That also means it’s forgiving and easy to work with in your Breville espresso machine.
On top of all that, it is certified organic, Fair Trade, and Kosher coffee beans.
The only downside is that, in my opinion, it’s not a great brewing coffee.
6. Lavazza Super Crema Espresso Blend
Lavazza has been around for a long time. Like, more than one hundred years.
But does that mean it’s good coffee?
In this case, absolutely.
The Super Crema blend is specifically for espresso. It’s a blend of Arabica and Robusta espresso coffee beans.
Basically, that means you get a rich and full-bodied espresso that resembles a classic Italian taste.
But it also means this espresso needs milk and doesn’t taste very good on its own.
That said, it’s about as close as you can come to an Italian cappuccino when brewing at home.
The flavors that come through strongest are hazelnut and cane sugar, though I would say more hazelnut than anything else.
The reality is that this is a strong espresso. It’s dark and full-bodied. It reminds me of the coffee my grandparents used to drink.
Personally, I like it for cold mornings when I want a hot cappuccino in my hands to warm me up.
But if you’re into bold espresso, this is great anytime.
How to Pick the Best Espresso Beans?
Look, picking the best coffee beans can seem daunting. But the reality is, it’s hard to go wrong.
However, buying decaf coffee beans is a little trickier than buying regular beans.
What you really should think about is how you want to use your beans and what you like to taste.
After all, coffee is all about personal taste, so following your taste buds is always the best way.
That said, in this section, I’ll give you an overview of how I think about buying espresso coffee beans. Hopefully, you’ll get a good starting point on your espresso bean journey.
What Does Bean Origin Mean?
Origin plays a big part in how your coffee will taste once it’s in your cup.
Different regions are known for different tastes.
The Americas are known for smooth, creamy, and citrusy flavors. Africa is more known for bright acidity and floral flavors like pink lemonade. The Pacific is known for earthy and full-bodied coffees.
That’s a really simplified understanding, and each country will have its own flavors. Heck, there are even differences from farm to farm within a single country.
You can also fall down the rabbit hole of the different types of coffee plants that change the flavors prominent in each region.
I know it sounds like a lot. But a good place to start is to have a general idea of which regions you like when buying espresso coffee beans.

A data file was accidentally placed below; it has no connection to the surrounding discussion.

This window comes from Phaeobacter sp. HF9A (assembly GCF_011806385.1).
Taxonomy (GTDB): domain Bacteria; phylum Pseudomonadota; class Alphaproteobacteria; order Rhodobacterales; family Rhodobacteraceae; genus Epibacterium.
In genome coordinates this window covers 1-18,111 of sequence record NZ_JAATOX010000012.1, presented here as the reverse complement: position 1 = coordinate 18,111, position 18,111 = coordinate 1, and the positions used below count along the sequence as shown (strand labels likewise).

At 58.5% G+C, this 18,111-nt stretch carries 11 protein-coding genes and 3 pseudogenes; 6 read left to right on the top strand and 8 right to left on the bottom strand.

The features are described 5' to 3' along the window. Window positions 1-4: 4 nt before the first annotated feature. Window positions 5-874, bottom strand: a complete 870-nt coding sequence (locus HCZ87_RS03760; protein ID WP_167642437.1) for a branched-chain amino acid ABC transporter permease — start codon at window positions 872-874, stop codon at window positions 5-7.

How To Choose A Roast Type
The roast type has the biggest impact on coffee after the beans have been processed.
Think of roasting like cooking steak. Once the meat is cut, treated, seasoned, and prepared, you have to cook it.
You can cook it to rare, medium, well-done, or just about anything in between. And changing the time you cook a steak for changes your experience while eating it.
The same is true for roasting coffee beans. You can roast them for a little bit, a medium amount of time, or a long time.
And it changes your experience while drinking the coffee.
A general rule is that the lighter the roast, the more unique flavors make it into your espresso. But also the harder it is to fully bring those flavors out.
A darker espresso roast is easier to work with, but fewer unique flavors make it into the cup.
Darker roasts, though, usually pair better with milk than lighter roasts. At least they do in my opinion. They are also great for other brewing methods besides espresso machines, such as cold brew.
Medium roast brings the balance between the dark and light espresso roast. It still has a full taste but without so many defining characteristics.
However, medium roast is very versatile. That’s great if you plan to take a detour from an espresso drink and make some regular coffee (for example, drip coffee) from time to time.
What Flavors To Look For
The flavor is the most personal of all the factors when talking about espresso beans.
I worked with some baristas who swore that pink lemonade was the peak of espresso flavor.
And I would always tell them they were wrong and that chocolate was the best flavor you could find.
Who was right? Well, we all were.
There are many, many different flavors you can find in coffee. And they can be broken down into different categories.
The most desirable flavors are cocoa, sweet, floral, or fruity. But within each of those categories are several other flavors.
My best advice? Look at the tasting notes on the bag of coffee you buy and see if you can find those notes when you drink your espresso.
A big part of tasting coffee is being aware of the flavor.
The Final Word on Best Espresso Coffee for a Breville
As far as espresso beans for a Breville coffee machine go, I’d still recommend Lifeboost Espresso Whole Bean Coffee.
It’s single-origin coffee, which means it keeps the unique flavor notes of caramel and chocolate with a hint of fruits, specific to the region of Nicaragua from where it’s sourced.
This dark-roasted coffee pairs well with milk because of the low acidity and bold flavor, so it’s great for espresso-based drinks like latte or cappuccino.
And finally, Lifeboost Espresso coffee is organic, fair-trade, and free from toxins. That means you are getting a healthy and ethically sourced product.
It is rather pricey, but you get what you paid for.